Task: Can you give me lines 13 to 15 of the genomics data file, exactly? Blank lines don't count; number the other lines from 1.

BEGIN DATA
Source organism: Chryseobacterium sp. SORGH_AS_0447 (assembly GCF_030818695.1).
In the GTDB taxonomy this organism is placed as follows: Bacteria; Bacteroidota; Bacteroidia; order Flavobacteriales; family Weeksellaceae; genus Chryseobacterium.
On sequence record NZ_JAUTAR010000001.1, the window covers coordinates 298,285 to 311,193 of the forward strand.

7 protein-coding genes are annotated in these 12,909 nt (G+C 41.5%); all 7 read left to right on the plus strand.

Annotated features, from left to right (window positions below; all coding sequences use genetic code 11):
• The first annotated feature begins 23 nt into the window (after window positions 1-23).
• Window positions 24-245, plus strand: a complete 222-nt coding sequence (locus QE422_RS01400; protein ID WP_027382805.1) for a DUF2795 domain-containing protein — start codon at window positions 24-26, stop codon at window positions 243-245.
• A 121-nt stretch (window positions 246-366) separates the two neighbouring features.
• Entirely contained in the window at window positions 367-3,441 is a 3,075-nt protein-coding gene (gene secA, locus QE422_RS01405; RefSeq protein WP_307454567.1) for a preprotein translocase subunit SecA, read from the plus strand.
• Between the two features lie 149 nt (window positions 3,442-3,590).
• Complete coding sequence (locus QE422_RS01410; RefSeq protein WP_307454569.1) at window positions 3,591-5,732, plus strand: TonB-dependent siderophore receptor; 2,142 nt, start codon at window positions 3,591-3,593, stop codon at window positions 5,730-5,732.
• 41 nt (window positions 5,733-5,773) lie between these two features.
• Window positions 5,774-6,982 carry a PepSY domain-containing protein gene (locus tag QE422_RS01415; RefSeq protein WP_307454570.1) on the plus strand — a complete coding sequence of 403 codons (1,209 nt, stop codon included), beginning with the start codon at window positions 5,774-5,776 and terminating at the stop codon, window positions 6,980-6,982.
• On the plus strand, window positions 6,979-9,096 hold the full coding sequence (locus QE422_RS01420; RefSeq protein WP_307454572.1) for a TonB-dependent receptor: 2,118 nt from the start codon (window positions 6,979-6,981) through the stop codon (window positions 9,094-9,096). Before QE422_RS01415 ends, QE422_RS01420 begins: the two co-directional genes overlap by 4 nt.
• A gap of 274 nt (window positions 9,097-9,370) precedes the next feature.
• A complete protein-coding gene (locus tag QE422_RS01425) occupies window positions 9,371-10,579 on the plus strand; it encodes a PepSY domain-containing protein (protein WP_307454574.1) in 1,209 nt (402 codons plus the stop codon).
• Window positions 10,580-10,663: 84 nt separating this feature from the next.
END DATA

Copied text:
• Window positions 5,774-6,982 carry a PepSY domain-containing protein gene (locus tag QE422_RS01415; RefSeq protein WP_307454570.1) on the plus strand — a complete coding sequence of 403 codons (1,209 nt, stop codon included), beginning with the start codon at window positions 5,774-5,776 and terminating at the stop codon, window positions 6,980-6,982.
• On the plus strand, window positions 6,979-9,096 hold the full coding sequence (locus QE422_RS01420; RefSeq protein WP_307454572.1) for a TonB-dependent receptor: 2,118 nt from the start codon (window positions 6,979-6,981) through the stop codon (window positions 9,094-9,096). Before QE422_RS01415 ends, QE422_RS01420 begins: the two co-directional genes overlap by 4 nt.
• A gap of 274 nt (window positions 9,097-9,370) precedes the next feature.